NYC’s Single Family Homes See Largest Boost Since Recession as Real Estate Recovery Continues

--City’s only five-borough market report shows gains for one-to-three-Families in second quarter; Brooklyn leads boost-- 

NEW YORK, July 23, 2013 – New York City’s single family homes, which have lagged behind the apartment market in the city’s residential real estate recovery, caught up in the second quarter with sales volume seeing the largest boost since the end of the homebuyer tax credit, which spurred activity immediately after the financial crisis.

Citywide average sales volume for one to three family homes increased 21 percent to 4,552 transactions, while sales prices increased six percent to $575,000, according to the Real Estate Board of New York’s (REBNY) Second Quarter New York City Residential Sales Report released today.

Brooklyn led the single-family-homes-trend with average prices for one-to-three family dwellings in the borough increasing eight percent to $649,000 and sales volume for one-to-three families in Brooklyn surging 29 percent to 1,432 transactions. In Bedford Stuyvesant, average prices for one-to-three-family homes surged 24 percent to $571,000 compared to last year.

Total consideration for all residential sales in New York City during this quarter was $8.2 billion, an increase of seven percent compared to the second quarter of last year.  This was the highest second quarter total New York City consideration since the recession, demonstrating a continuing recovery in the market.

Despite elevated sales volume and steady average sales prices compared to last year, the report found less price appreciation than expected given the lack of inventory and the strong market demand.

“It’s surprising that we haven’t seen more average price appreciation given that sales activity has been on an upward trajectory since the recession ended in 2009 and given the lack of inventory,” said Steven Spinola, REBNY President. “It remains to be seen what impact rising mortgage rates will have on sales activity going forward. But the market overall is seeing steady gains and we anticipate the trend will continue.”

Citywide home sales volume for all homes (which includes cooperatives, condominiums and one-to-three-family dwellings) increased nine percent to 10,551 transactions compared to last year. The average sales price of a home citywide dipped slightly just over one percent to $779,000, which is attributed to an increase in sales outside of Manhattan where average prices are significantly lower, which brings down the overall New York City average price.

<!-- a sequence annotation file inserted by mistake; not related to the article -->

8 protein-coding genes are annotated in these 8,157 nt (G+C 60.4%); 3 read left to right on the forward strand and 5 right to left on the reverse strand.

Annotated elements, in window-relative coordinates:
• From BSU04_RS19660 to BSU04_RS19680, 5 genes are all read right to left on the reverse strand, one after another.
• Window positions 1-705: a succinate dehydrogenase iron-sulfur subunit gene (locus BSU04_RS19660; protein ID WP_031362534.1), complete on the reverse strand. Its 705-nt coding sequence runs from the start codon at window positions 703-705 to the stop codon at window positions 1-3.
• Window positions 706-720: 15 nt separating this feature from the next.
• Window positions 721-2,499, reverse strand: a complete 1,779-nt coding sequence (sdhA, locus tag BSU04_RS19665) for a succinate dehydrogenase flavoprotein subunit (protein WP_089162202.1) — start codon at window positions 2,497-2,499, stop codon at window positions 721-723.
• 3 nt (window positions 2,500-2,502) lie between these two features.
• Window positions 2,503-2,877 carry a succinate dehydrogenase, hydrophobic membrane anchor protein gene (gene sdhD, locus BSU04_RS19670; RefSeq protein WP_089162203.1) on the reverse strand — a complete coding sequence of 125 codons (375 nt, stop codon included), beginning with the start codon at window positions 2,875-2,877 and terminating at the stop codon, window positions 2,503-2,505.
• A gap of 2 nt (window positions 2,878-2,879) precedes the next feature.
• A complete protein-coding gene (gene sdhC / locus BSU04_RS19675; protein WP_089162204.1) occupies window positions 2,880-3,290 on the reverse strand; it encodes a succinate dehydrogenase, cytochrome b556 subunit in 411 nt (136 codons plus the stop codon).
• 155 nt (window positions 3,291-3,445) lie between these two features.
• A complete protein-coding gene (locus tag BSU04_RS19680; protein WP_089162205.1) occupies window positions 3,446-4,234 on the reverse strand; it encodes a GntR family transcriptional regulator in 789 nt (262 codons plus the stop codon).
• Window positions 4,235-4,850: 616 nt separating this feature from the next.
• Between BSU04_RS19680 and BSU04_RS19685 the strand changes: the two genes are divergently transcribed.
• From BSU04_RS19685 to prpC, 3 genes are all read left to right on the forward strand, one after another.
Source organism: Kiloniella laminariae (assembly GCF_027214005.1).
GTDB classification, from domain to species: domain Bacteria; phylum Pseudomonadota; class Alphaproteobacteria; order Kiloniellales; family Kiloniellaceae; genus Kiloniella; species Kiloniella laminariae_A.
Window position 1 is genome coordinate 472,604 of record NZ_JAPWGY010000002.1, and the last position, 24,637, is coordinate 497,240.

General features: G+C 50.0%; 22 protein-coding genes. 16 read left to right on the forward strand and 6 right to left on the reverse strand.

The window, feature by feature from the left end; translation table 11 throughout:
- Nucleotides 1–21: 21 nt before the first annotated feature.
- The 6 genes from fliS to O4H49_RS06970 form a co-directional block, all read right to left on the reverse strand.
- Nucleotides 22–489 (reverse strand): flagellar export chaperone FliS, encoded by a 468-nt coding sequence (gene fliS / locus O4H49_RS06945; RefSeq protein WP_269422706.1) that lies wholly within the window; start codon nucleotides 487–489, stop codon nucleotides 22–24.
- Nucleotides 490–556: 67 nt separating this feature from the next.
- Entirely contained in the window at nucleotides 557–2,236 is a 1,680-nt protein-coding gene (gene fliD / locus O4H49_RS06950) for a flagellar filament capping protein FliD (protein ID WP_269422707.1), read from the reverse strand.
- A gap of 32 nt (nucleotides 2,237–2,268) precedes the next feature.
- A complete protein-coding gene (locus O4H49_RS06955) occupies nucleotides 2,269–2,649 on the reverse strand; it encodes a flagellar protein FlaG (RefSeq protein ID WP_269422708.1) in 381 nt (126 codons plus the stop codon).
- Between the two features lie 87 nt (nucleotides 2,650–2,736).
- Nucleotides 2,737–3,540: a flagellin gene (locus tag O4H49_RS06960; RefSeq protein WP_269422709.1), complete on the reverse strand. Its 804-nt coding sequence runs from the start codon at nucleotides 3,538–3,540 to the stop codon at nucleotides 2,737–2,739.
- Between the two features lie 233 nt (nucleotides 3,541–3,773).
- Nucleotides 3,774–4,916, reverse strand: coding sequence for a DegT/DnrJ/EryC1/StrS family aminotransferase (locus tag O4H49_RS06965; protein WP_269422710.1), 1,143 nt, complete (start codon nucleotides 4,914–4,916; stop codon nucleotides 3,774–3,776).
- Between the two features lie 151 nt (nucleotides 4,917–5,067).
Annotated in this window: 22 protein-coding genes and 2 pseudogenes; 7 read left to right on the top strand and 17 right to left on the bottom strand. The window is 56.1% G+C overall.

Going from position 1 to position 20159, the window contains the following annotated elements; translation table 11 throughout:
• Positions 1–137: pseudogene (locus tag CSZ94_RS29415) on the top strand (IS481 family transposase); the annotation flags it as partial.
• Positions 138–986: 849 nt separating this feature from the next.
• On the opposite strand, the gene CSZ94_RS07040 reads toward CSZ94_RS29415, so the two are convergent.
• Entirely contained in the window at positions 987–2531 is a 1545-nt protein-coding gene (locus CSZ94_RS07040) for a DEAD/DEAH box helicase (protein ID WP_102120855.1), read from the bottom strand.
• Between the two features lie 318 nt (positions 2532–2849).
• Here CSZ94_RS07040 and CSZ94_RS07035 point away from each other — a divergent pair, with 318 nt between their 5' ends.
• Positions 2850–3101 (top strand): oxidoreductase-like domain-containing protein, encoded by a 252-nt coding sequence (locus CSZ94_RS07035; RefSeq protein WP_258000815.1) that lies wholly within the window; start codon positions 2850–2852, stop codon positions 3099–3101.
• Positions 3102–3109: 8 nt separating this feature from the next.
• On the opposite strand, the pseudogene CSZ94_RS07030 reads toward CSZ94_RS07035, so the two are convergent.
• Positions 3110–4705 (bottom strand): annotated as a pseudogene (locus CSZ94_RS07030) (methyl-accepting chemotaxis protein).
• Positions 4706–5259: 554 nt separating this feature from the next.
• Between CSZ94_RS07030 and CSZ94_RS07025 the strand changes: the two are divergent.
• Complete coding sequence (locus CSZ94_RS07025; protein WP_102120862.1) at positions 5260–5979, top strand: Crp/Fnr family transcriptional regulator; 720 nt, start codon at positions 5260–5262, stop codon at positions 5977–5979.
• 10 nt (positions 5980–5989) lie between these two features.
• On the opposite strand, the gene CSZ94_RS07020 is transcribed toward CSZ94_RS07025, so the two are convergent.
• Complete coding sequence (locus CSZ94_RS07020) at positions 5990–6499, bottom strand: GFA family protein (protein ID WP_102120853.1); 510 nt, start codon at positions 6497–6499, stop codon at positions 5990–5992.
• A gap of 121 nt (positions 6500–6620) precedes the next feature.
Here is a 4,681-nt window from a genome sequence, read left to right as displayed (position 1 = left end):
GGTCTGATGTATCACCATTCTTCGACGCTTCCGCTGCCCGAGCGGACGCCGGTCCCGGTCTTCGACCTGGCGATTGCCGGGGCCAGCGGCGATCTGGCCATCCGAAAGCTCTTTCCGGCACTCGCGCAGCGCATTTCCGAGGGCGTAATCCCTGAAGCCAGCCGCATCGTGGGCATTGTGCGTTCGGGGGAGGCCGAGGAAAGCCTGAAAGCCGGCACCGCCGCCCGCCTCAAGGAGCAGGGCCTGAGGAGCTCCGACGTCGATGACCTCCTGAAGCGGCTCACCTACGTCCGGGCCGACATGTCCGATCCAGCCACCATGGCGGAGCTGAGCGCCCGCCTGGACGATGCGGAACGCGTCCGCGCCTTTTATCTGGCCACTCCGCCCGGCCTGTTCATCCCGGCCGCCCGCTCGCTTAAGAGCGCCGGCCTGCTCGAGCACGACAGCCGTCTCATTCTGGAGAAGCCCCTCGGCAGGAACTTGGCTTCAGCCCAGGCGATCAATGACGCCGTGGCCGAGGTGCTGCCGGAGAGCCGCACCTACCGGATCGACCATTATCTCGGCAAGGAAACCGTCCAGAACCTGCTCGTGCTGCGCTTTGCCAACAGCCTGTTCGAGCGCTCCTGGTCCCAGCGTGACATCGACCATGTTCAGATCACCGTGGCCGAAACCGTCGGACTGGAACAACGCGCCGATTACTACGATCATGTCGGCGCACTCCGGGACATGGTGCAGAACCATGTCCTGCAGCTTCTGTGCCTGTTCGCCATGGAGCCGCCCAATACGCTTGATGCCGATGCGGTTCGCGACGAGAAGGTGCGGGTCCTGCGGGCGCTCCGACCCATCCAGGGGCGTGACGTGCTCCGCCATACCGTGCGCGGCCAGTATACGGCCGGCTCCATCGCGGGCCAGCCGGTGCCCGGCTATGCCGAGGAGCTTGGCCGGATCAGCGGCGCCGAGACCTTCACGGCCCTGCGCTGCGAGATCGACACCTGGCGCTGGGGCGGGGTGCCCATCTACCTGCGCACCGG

Sales of homes over $10 million declined from 40 in the previous quarter and 30 in the second quarter of 2012 to 22 this quarter, because of tax implications.

REBNY’s Second Quarter 2013 Residential Sales by Neighborhood:

  • Manhattan neighborhoods with the most home sales this quarter were: the Upper East Side (754 sales), the Upper West Side (559), Midtown East (268), Midtown West (240), Chelsea/Flatiron (220), and Gramercy/Kips Bay (194).
  • Brooklyn residential home sales activity was focused in Bedford Stuyvesant (222), East New York/Spring Creek (134), Park Slope (128), Bay Ridge/Fort Hamilton (111), Gravesend/Mapleton (107), and Borough Park (105).
  • Queens neighborhoods with the most home sales were: Flushing (366), Rego Park/Forest Hills/Kew Gardens (312), Springfield Gardens/Jamaica/South Jamaica/Baisley Park (236), and Jackson Heights/Elmhurst (204).
  • Bronx neighborhoods with the most residential home sales this quarter were Parkchester/Westchester Square/ Castle Hill/Soundview (88 sales), City Island/Pelham Bay/Pelham Strip/Country Club/Throgs Neck/Schuylerville (83), Riverdale/Fieldston (79), and Woodlawn/Williamsbridge (72).

REBNY’s report is the most comprehensive quarterly review of recorded transactions and includes data from all five boroughs 

For the full report visit or REBNY’s exclusive home listings web site,

About The Real Estate Board of New York  

The Real Estate Board of New York is the city’s leading real estate trade association with more than 13,000 members.  REBNY represents major commercial and residential property owners and builders, brokers and managers, banks, financial service companies, utilities, attorneys, architects, contractors and other individuals and institutions professionally interested in the city’s real estate.  REBNY is involved in crucial municipal matters including tax policy, city planning and zoning, rental conditions, land use policy, building codes and legislation.  In addition, REBNY publishes reports providing indicators of market prices for both the residential and commercial sectors.

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